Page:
7. The problem with DV is three-fold. (A) The codec, which react differently because of many factors that differ from computer/workflow to another. (B) The colorspace loss and.or conversions, which reduce quality quite a bit. (C) The fact that this is 1990s technology, Pentium III era stuff, and there is now better. Namely lossless codecs like Huffyuv and Lagarith.

8. Using DV because it's old work, locked into the format, etc, is fine. Purposely using DV in 2013 strikes me as silly, given the numerous disadvantages. It's obsolete, and obsolete in an inferior way. It's not just "old" because of age, but "old" because it's not as good as what we have today ... or even what we've had for about 13 years now! The ONLY supported of it is Canopus, and that's because they sel overpriced hardware. Even then, when Grass Valley bought Canopus a few years back, GV has backed away from the whole DV propaganda machine. I often think they are just selling backstock from a ridiculous (piss poor planning) Canopus inventory.

9. It's not just here. This opinion is everywhere. Even studios I used to work with are not happy when the source is just DV. They wanted better. Trying to converted archived non-shot DV masters to streaming, Blu-ray, DVD, is inferior. In that world, it's often poo-poo'd just as much as VHS tape would be. That's just the way things are.

10. A lot of folks quote Adam Wilt, who last update that site in 2006, and originally wrote it in the late 1990s. It looks it, for one. It's dated info, when doing comparisons. Some of his statements regarding VHS in relation to DV are suspect, and heavily disagreed. It's great theory info, what DV was trying to be, but it fails at actuality/practice/reality. That's just not what happens. The biggest snafu was in how the codec were NEVER agreed on by the industry/

11. Don't get me wrong here -- I wanted DV to be great, too, back in the 1990s. But it just fell flat when put into use. I shifted direction back in 2001 because that was just lower quality than I needed and wanted.

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  #11  
07-17-2013, 08:53 PM
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Don't forget this one...

12. For the purpose of site income, I'd love to say "Buy this $200 Canopus item! It's the best!" and give a person affiliate links so we can get a few bucks ($5-10 each). Note: References to ADVC-100 now ADVC-110. But we can't, because it's not. In fact, the best devices are used now (ATI All In Wonder, etc), so the most we can do is direct you to Amazon or eBay, we're we may get $1 at most.

I often think that's why you read some of this "best" crap online. It's not really good, it's just the most expensive, and pays the affiliate the most $$ at your expense. There's no ethics on some sites.

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  #12  
07-20-2013, 09:51 AM
tomswift tomswift is offline
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Huufyuv is also ancient, having been brought out in the late 90's, and with no official support in over a decade (2002 was the last update), its a wonder this horrid codec is even being used in 2013. Even from the start it was inferior to DV.

And I've used the ADVC-300 and it does a lot better transfers than a lot of the software based encoders out there.
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  #13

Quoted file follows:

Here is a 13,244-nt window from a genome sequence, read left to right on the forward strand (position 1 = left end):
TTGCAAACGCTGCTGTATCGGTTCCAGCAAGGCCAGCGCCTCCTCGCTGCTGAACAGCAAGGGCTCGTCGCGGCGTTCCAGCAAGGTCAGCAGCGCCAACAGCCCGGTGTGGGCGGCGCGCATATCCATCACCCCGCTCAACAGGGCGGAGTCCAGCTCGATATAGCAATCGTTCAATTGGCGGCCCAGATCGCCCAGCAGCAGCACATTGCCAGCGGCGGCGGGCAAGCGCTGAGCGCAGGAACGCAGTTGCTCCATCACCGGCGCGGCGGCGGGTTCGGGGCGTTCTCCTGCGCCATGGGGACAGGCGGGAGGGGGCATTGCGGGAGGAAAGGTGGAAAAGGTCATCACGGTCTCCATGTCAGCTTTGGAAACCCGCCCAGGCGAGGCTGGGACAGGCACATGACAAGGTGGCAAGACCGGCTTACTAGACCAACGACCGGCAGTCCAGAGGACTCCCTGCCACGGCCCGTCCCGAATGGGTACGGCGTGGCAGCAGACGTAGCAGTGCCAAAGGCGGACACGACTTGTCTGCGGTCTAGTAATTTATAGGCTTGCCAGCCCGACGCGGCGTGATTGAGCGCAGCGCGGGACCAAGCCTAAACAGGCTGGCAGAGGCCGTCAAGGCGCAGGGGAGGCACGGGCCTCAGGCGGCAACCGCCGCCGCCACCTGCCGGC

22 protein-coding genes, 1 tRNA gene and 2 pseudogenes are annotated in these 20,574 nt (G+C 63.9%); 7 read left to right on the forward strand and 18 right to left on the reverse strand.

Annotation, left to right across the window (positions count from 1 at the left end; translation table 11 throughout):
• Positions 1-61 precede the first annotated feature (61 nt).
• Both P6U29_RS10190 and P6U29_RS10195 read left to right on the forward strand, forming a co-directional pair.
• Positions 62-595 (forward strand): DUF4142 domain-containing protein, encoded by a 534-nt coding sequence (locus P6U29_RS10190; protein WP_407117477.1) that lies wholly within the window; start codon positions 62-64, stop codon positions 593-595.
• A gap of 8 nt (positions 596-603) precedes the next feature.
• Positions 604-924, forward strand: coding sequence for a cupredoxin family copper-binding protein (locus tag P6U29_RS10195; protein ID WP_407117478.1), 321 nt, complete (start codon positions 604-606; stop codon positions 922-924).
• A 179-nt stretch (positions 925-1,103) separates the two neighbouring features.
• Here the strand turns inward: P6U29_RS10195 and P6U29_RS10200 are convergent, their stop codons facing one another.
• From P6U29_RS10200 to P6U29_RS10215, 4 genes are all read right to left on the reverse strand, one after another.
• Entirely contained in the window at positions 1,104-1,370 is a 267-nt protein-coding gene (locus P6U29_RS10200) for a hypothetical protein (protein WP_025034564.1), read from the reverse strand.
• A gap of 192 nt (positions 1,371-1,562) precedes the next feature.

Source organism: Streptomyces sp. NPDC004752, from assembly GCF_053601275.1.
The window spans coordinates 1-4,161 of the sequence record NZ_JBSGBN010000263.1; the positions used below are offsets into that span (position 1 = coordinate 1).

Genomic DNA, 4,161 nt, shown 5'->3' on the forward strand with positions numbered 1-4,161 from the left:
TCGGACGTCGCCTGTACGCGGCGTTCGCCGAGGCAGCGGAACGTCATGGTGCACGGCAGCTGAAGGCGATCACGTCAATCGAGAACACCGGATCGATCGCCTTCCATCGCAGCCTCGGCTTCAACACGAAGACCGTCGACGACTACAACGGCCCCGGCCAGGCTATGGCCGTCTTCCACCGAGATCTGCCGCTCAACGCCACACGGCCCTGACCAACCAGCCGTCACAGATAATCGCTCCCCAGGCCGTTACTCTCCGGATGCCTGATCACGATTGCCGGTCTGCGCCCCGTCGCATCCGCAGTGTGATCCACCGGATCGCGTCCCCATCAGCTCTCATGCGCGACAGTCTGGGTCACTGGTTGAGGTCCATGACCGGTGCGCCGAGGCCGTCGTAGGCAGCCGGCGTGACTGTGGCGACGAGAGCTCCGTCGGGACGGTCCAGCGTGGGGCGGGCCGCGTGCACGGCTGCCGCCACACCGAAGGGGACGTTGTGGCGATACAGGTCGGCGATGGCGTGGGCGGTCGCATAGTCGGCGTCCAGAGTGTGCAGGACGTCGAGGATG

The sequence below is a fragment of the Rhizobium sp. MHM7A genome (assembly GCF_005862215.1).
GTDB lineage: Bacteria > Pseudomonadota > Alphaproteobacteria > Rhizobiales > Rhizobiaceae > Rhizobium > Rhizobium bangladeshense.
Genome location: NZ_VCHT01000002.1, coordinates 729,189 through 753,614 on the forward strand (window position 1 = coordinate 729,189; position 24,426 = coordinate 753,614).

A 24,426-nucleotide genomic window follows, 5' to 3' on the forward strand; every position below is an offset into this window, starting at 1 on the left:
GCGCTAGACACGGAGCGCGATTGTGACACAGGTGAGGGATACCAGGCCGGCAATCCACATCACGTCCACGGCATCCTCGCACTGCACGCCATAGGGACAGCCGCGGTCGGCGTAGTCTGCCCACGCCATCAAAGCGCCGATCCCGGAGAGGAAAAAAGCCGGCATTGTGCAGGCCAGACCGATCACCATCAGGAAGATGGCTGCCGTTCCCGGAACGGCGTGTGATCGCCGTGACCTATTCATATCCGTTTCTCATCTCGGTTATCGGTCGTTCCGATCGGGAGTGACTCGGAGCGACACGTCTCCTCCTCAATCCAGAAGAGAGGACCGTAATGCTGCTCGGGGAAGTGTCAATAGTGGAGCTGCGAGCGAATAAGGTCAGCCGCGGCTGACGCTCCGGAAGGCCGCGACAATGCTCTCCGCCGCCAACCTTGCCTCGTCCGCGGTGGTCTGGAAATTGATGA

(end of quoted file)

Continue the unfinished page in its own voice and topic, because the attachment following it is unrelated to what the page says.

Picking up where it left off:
07-20-2013, 10:20 AM
volksjager volksjager is offline
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just curious Tom - do you use Mac or Windows for your transfers?
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  #14  
07-20-2013, 10:31 AM
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It's lossless. That's all there really is to say. Saying "it's lossless" is like being on the playground and saying "infinity times infinity" or "I triple dog dare you". There's no way to one-up that.

There's nothing that needs any updating, as far as I can see.

There's several competing lossless codecs that are more up to date, but most of them had too much CPU overhead to gain popularity, and with only minimal compression gains. Lagarith eventually took second place.

Huffyuv is even supported by Perian (Mac), so it truly is a universal codec.

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  #15  
07-20-2013, 04:39 PM
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Quote:
Originally Posted by tomswift View Post
Huufyuv is also ancient, having been brought out in the late 90's, and with no official support in over a decade (2002 was the last update), its a wonder this horrid codec is even being used in 2013. Even from the start it was inferior to DV
Huffyuv is lossless, DV is lossy, MOT. I think nowdays many people who use Huffyuv use the FFMPEG variant which has some updates.
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  #16  
07-20-2013, 11:47 PM
NJRoadfan NJRoadfan is offline
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HuffYUV has the major leg up over the others since its supported by the multi platform FFMPEG (I think Lagarith is now supported too). The problem is the various enhancements like the Multi-threaded patch lead to compatibility issues in that the original codec can't play files encoded with those patches back.
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  #17  
07-21-2013, 03:35 PM
juhok juhok is offline
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FFmpeg supports encoding/decoding of original Huffyuv, FFmpeg Huffyuv, FFV1 (FFmpeg native lossless codec), UTvideo, uncompressed YUV and also many other more obscure lossless formats. Lagarith is supported as decoding only.